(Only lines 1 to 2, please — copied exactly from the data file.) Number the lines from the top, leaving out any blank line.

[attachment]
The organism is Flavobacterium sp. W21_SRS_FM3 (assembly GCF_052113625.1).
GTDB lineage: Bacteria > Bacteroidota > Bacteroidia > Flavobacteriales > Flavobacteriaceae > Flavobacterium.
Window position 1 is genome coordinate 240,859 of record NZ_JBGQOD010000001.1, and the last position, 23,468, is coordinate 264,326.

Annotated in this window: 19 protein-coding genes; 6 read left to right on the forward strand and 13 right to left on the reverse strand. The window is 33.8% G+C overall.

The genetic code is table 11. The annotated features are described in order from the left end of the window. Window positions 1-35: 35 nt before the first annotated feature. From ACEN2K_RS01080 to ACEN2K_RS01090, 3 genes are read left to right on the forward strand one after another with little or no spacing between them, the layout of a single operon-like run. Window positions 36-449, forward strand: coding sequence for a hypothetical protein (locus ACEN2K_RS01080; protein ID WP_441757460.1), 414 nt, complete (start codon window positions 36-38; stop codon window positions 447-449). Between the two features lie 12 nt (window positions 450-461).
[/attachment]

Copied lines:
The organism is Flavobacterium sp. W21_SRS_FM3 (assembly GCF_052113625.1).
GTDB lineage: Bacteria > Bacteroidota > Bacteroidia > Flavobacteriales > Flavobacteriaceae > Flavobacterium.